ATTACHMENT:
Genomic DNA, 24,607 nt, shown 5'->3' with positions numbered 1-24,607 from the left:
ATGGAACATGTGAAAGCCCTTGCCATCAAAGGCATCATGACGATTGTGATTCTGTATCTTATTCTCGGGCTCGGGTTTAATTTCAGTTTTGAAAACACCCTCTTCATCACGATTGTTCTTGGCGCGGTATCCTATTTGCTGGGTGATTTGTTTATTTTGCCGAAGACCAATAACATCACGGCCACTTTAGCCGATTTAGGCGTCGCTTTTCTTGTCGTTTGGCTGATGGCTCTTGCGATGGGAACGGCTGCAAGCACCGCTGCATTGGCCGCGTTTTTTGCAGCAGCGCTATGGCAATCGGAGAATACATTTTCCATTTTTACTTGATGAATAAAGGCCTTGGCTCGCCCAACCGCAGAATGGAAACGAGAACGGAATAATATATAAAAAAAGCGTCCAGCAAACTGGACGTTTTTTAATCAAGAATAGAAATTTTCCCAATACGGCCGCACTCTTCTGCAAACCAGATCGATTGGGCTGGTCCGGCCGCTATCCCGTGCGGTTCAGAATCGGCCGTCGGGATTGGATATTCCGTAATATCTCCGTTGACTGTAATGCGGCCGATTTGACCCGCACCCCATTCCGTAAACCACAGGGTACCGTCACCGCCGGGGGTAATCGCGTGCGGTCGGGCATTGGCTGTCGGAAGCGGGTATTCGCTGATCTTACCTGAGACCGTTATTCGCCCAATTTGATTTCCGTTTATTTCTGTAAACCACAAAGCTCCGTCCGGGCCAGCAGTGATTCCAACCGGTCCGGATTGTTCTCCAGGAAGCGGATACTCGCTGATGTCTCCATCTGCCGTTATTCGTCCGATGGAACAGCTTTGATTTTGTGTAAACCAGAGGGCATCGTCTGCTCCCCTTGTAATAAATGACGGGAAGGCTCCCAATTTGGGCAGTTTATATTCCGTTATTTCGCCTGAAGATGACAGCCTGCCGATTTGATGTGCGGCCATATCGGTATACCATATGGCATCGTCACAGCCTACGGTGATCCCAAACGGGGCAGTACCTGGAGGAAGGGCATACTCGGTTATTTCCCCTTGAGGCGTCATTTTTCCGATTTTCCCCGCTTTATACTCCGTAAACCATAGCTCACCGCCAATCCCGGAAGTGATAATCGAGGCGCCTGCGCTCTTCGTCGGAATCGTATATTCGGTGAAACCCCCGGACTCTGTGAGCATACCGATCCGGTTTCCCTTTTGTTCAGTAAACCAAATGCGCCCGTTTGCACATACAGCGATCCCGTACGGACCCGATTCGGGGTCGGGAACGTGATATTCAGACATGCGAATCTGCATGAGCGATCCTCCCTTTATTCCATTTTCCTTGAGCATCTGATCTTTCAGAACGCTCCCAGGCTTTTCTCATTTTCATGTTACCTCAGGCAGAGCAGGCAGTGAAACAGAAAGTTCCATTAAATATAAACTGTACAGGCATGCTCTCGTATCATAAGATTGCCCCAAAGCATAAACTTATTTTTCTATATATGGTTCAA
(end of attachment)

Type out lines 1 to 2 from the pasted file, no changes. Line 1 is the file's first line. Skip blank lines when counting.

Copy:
Genomic DNA, 24,607 nt, shown 5'->3' with positions numbered 1-24,607 from the left:
ATGGAACATGTGAAAGCCCTTGCCATCAAAGGCATCATGACGATTGTGATTCTGTATCTTATTCTCGGGCTCGGGTTTAATTTCAGTTTTGAAAACACCCTCTTCATCACGATTGTTCTTGGCGCGGTATCCTATTTGCTGGGTGATTTGTTTATTTTGCCGAAGACCAATAACATCACGGCCACTTTAGCCGATTTAGGCGTCGCTTTTCTTGTCGTTTGGCTGATGGCTCTTGCGATGGGAACGGCTGCAAGCACCGCTGCATTGGCCGCGTTTTTTGCAGCAGCGCTATGGCAATCGGAGAATACATTTTCCATTTTTACTTGATGAATAAAGGCCTTGGCTCGCCCAACCGCAGAATGGAAACGAGAACGGAATAATATATAAAAAAAGCGTCCAGCAAACTGGACGTTTTTTAATCAAGAATAGAAATTTTCCCAATACGGCCGCACTCTTCTGCAAACCAGATCGATTGGGCTGGTCCGGCCGCTATCCCGTGCGGTTCAGAATCGGCCGTCGGGATTGGATATTCCGTAATATCTCCGTTGACTGTAATGCGGCCGATTTGACCCGCACCCCATTCCGTAAACCACAGGGTACCGTCACCGCCGGGGGTAATCGCGTGCGGTCGGGCATTGGCTGTCGGAAGCGGGTATTCGCTGATCTTACCTGAGACCGTTATTCGCCCAATTTGATTTCCGTTTATTTCTGTAAACCACAAAGCTCCGTCCGGGCCAGCAGTGATTCCAACCGGTCCGGATTGTTCTCCAGGAAGCGGATACTCGCTGATGTCTCCATCTGCCGTTATTCGTCCGATGGAACAGCTTTGATTTTGTGTAAACCAGAGGGCATCGTCTGCTCCCCTTGTAATAAATGACGGGAAGGCTCCCAATTTGGGCAGTTTATATTCCGTTATTTCGCCTGAAGATGACAGCCTGCCGATTTGATGTGCGGCCATATCGGTATACCATATGGCATCGTCACAGCCTACGGTGATCCCAAACGGGGCAGTACCTGGAGGAAGGGCATACTCGGTTATTTCCCCTTGAGGCGTCATTTTTCCGATTTTCCCCGCTTTATACTCCGTAAACCATAGCTCACCGCCAATCCCGGAAGTGATAATCGAGGCGCCTGCGCTCTTCGTCGGAATCGTATATTCGGTGAAACCCCCGGACTCTGTGAGCATACCGATCCGGTTTCCCTTTTGTTCAGTAAACCAAATGCGCCCGTTTGCACATACAGCGATCCCGTACGGACCCGATTCGGGGTCGGGAACGTGATATTCAGACATGCGAATCTGCATGAGCGATCCTCCCTTTATTCCATTTTCCTTGAGCATCTGATCTTTCAGAACGCTCCCAGGCTTTTCTCATTTTCATGTTACCTCAGGCAGAGCAGGCAGTGAAACAGAAAGTTCCATTAAATATAAACTGTACAGGCATGCTCTCGTATCATAAGATTGCCCCAAAGCATAAACTTATTTTTCTATATATGGTTCAA